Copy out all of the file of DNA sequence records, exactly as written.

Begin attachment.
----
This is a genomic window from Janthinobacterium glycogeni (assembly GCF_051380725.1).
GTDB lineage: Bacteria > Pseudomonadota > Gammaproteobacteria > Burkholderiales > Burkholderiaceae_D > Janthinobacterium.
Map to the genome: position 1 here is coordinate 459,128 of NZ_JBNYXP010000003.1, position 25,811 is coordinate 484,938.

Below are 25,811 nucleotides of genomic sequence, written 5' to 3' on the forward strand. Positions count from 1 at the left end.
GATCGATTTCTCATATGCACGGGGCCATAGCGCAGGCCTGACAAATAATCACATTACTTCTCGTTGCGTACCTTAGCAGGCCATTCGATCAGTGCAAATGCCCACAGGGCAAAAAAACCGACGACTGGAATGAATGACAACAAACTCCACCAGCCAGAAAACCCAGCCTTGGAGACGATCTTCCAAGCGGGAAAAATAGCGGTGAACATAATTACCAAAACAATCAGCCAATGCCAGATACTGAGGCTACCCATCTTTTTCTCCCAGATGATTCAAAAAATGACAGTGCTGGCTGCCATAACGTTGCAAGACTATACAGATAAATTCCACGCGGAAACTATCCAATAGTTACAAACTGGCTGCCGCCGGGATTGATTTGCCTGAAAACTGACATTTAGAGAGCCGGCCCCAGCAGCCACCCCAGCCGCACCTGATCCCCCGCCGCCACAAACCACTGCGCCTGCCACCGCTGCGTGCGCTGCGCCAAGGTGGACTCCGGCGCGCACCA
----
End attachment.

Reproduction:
This is a genomic window from Janthinobacterium glycogeni (assembly GCF_051380725.1).
GTDB lineage: Bacteria > Pseudomonadota > Gammaproteobacteria > Burkholderiales > Burkholderiaceae_D > Janthinobacterium.
Map to the genome: position 1 here is coordinate 459,128 of NZ_JBNYXP010000003.1, position 25,811 is coordinate 484,938.

Below are 25,811 nucleotides of genomic sequence, written 5' to 3' on the forward strand. Positions count from 1 at the left end.
GATCGATTTCTCATATGCACGGGGCCATAGCGCAGGCCTGACAAATAATCACATTACTTCTCGTTGCGTACCTTAGCAGGCCATTCGATCAGTGCAAATGCCCACAGGGCAAAAAAACCGACGACTGGAATGAATGACAACAAACTCCACCAGCCAGAAAACCCAGCCTTGGAGACGATCTTCCAAGCGGGAAAAATAGCGGTGAACATAATTACCAAAACAATCAGCCAATGCCAGATACTGAGGCTACCCATCTTTTTCTCCCAGATGATTCAAAAAATGACAGTGCTGGCTGCCATAACGTTGCAAGACTATACAGATAAATTCCACGCGGAAACTATCCAATAGTTACAAACTGGCTGCCGCCGGGATTGATTTGCCTGAAAACTGACATTTAGAGAGCCGGCCCCAGCAGCCACCCCAGCCGCACCTGATCCCCCGCCGCCACAAACCACTGCGCCTGCCACCGCTGCGTGCGCTGCGCCAAGGTGGACTCCGGCGCGCACCA